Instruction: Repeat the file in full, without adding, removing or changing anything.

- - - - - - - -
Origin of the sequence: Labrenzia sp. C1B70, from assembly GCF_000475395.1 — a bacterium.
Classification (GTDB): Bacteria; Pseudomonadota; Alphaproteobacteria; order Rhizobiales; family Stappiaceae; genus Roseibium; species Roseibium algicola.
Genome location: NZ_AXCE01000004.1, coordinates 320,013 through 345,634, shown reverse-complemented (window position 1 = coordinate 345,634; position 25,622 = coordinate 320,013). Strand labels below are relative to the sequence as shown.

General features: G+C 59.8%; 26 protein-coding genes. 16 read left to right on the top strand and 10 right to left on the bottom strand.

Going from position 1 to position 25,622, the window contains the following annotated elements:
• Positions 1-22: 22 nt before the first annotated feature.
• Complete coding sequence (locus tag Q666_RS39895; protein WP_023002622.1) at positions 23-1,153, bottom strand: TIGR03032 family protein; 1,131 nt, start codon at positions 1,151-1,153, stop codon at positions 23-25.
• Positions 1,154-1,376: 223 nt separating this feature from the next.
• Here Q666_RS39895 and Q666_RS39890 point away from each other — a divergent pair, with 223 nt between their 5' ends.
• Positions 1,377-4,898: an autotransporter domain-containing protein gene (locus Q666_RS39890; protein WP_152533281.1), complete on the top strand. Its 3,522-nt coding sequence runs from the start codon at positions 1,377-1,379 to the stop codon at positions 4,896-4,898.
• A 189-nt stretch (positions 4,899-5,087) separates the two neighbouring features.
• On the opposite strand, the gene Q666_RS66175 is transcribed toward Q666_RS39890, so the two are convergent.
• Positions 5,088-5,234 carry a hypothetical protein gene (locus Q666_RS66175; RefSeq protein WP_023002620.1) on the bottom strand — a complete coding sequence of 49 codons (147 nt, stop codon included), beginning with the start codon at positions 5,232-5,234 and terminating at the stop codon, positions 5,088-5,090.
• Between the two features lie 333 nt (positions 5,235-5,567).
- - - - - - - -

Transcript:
Origin of the sequence: Labrenzia sp. C1B70, from assembly GCF_000475395.1 — a bacterium.
Classification (GTDB): Bacteria; Pseudomonadota; Alphaproteobacteria; order Rhizobiales; family Stappiaceae; genus Roseibium; species Roseibium algicola.
Genome location: NZ_AXCE01000004.1, coordinates 320,013 through 345,634, shown reverse-complemented (window position 1 = coordinate 345,634; position 25,622 = coordinate 320,013). Strand labels below are relative to the sequence as shown.

General features: G+C 59.8%; 26 protein-coding genes. 16 read left to right on the top strand and 10 right to left on the bottom strand.

Going from position 1 to position 25,622, the window contains the following annotated elements:
• Positions 1-22: 22 nt before the first annotated feature.
• Complete coding sequence (locus tag Q666_RS39895; protein WP_023002622.1) at positions 23-1,153, bottom strand: TIGR03032 family protein; 1,131 nt, start codon at positions 1,151-1,153, stop codon at positions 23-25.
• Positions 1,154-1,376: 223 nt separating this feature from the next.
• Here Q666_RS39895 and Q666_RS39890 point away from each other — a divergent pair, with 223 nt between their 5' ends.
• Positions 1,377-4,898: an autotransporter domain-containing protein gene (locus Q666_RS39890; protein WP_152533281.1), complete on the top strand. Its 3,522-nt coding sequence runs from the start codon at positions 1,377-1,379 to the stop codon at positions 4,896-4,898.
• A 189-nt stretch (positions 4,899-5,087) separates the two neighbouring features.
• On the opposite strand, the gene Q666_RS66175 is transcribed toward Q666_RS39890, so the two are convergent.
• Positions 5,088-5,234 carry a hypothetical protein gene (locus Q666_RS66175; RefSeq protein WP_023002620.1) on the bottom strand — a complete coding sequence of 49 codons (147 nt, stop codon included), beginning with the start codon at positions 5,232-5,234 and terminating at the stop codon, positions 5,088-5,090.
• Between the two features lie 333 nt (positions 5,235-5,567).